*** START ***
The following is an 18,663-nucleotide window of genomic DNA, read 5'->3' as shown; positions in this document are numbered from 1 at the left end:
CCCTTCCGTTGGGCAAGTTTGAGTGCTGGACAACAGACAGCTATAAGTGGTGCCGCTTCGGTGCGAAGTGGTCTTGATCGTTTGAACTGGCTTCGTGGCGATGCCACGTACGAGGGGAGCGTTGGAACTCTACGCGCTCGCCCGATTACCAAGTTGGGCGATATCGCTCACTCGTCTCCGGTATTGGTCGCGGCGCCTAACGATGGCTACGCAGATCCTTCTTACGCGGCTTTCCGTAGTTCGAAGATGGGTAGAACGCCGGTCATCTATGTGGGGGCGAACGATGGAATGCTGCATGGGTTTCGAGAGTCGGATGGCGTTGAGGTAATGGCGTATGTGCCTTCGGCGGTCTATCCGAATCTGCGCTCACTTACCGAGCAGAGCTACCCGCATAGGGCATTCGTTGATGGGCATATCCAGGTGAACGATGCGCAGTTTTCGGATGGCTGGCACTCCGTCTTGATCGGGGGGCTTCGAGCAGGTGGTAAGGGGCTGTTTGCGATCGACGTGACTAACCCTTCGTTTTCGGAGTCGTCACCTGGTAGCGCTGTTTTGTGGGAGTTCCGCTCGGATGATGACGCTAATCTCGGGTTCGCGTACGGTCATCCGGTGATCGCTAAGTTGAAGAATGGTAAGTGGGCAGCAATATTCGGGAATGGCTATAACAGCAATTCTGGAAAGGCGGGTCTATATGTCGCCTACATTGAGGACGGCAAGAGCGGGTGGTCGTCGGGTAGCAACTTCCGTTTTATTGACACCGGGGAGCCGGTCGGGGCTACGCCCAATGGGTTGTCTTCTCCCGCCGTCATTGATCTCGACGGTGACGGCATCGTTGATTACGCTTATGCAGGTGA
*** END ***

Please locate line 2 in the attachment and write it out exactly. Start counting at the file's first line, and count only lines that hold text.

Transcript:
CCCTTCCGTTGGGCAAGTTTGAGTGCTGGACAACAGACAGCTATAAGTGGTGCCGCTTCGGTGCGAAGTGGTCTTGATCGTTTGAACTGGCTTCGTGGCGATGCCACGTACGAGGGGAGCGTTGGAACTCTACGCGCTCGCCCGATTACCAAGTTGGGCGATATCGCTCACTCGTCTCCGGTATTGGTCGCGGCGCCTAACGATGGCTACGCAGATCCTTCTTACGCGGCTTTCCGTAGTTCGAAGATGGGTAGAACGCCGGTCATCTATGTGGGGGCGAACGATGGAATGCTGCATGGGTTTCGAGAGTCGGATGGCGTTGAGGTAATGGCGTATGTGCCTTCGGCGGTCTATCCGAATCTGCGCTCACTTACCGAGCAGAGCTACCCGCATAGGGCATTCGTTGATGGGCATATCCAGGTGAACGATGCGCAGTTTTCGGATGGCTGGCACTCCGTCTTGATCGGGGGGCTTCGAGCAGGTGGTAAGGGGCTGTTTGCGATCGACGTGACTAACCCTTCGTTTTCGGAGTCGTCACCTGGTAGCGCTGTTTTGTGGGAGTTCCGCTCGGATGATGACGCTAATCTCGGGTTCGCGTACGGTCATCCGGTGATCGCTAAGTTGAAGAATGGTAAGTGGGCAGCAATATTCGGGAATGGCTATAACAGCAATTCTGGAAAGGCGGGTCTATATGTCGCCTACATTGAGGACGGCAAGAGCGGGTGGTCGTCGGGTAGCAACTTCCGTTTTATTGACACCGGGGAGCCGGTCGGGGCTACGCCCAATGGGTTGTCTTCTCCCGCCGTCATTGATCTCGACGGTGACGGCATCGTTGATTACGCTTATGCAGGTGA